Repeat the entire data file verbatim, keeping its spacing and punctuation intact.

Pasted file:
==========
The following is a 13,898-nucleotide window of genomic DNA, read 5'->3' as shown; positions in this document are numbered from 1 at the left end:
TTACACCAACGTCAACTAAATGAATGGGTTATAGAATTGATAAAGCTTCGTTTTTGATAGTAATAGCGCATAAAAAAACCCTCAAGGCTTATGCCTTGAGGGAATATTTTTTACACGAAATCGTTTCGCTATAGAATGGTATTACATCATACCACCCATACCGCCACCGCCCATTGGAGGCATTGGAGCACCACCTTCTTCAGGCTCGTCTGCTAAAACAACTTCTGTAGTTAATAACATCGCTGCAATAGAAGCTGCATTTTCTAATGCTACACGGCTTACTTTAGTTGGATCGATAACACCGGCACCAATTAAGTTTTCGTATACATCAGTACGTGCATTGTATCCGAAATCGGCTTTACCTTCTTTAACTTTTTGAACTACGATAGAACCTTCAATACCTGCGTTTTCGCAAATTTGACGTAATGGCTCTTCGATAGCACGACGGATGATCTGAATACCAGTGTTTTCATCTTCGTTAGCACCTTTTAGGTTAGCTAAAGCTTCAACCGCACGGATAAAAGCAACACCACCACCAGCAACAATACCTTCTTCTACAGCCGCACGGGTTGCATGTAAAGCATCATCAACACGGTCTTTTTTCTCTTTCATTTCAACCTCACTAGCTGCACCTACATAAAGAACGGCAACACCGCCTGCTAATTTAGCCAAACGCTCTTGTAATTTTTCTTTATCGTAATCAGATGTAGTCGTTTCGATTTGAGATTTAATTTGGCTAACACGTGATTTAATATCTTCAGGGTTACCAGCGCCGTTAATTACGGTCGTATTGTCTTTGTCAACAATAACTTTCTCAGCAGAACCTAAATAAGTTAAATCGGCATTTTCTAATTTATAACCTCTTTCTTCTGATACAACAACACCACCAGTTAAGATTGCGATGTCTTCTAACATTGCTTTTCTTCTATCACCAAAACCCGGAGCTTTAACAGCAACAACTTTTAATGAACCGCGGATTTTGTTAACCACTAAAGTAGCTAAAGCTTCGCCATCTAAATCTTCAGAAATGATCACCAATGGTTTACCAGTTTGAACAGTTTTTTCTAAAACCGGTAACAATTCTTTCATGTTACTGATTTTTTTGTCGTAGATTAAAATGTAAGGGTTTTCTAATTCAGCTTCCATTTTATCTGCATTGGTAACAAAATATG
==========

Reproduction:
The following is a 13,898-nucleotide window of genomic DNA, read 5'->3' as shown; positions in this document are numbered from 1 at the left end:
TTACACCAACGTCAACTAAATGAATGGGTTATAGAATTGATAAAGCTTCGTTTTTGATAGTAATAGCGCATAAAAAAACCCTCAAGGCTTATGCCTTGAGGGAATATTTTTTACACGAAATCGTTTCGCTATAGAATGGTATTACATCATACCACCCATACCGCCACCGCCCATTGGAGGCATTGGAGCACCACCTTCTTCAGGCTCGTCTGCTAAAACAACTTCTGTAGTTAATAACATCGCTGCAATAGAAGCTGCATTTTCTAATGCTACACGGCTTACTTTAGTTGGATCGATAACACCGGCACCAATTAAGTTTTCGTATACATCAGTACGTGCATTGTATCCGAAATCGGCTTTACCTTCTTTAACTTTTTGAACTACGATAGAACCTTCAATACCTGCGTTTTCGCAAATTTGACGTAATGGCTCTTCGATAGCACGACGGATGATCTGAATACCAGTGTTTTCATCTTCGTTAGCACCTTTTAGGTTAGCTAAAGCTTCAACCGCACGGATAAAAGCAACACCACCACCAGCAACAATACCTTCTTCTACAGCCGCACGGGTTGCATGTAAAGCATCATCAACACGGTCTTTTTTCTCTTTCATTTCAACCTCACTAGCTGCACCTACATAAAGAACGGCAACACCGCCTGCTAATTTAGCCAAACGCTCTTGTAATTTTTCTTTATCGTAATCAGATGTAGTCGTTTCGATTTGAGATTTAATTTGGCTAACACGTGATTTAATATCTTCAGGGTTACCAGCGCCGTTAATTACGGTCGTATTGTCTTTGTCAACAATAACTTTCTCAGCAGAACCTAAATAAGTTAAATCGGCATTTTCTAATTTATAACCTCTTTCTTCTGATACAACAACACCACCAGTTAAGATTGCGATGTCTTCTAACATTGCTTTTCTTCTATCACCAAAACCCGGAGCTTTAACAGCAACAACTTTTAATGAACCGCGGATTTTGTTAACCACTAAAGTAGCTAAAGCTTCGCCATCTAAATCTTCAGAAATGATCACCAATGGTTTACCAGTTTGAACAGTTTTTTCTAAAACCGGTAACAATTCTTTCATGTTACTGATTTTTTTGTCGTAGATTAAAATGTAAGGGTTTTCTAATTCAGCTTCCATTTTATCTGCATTGGTAACAAAATATG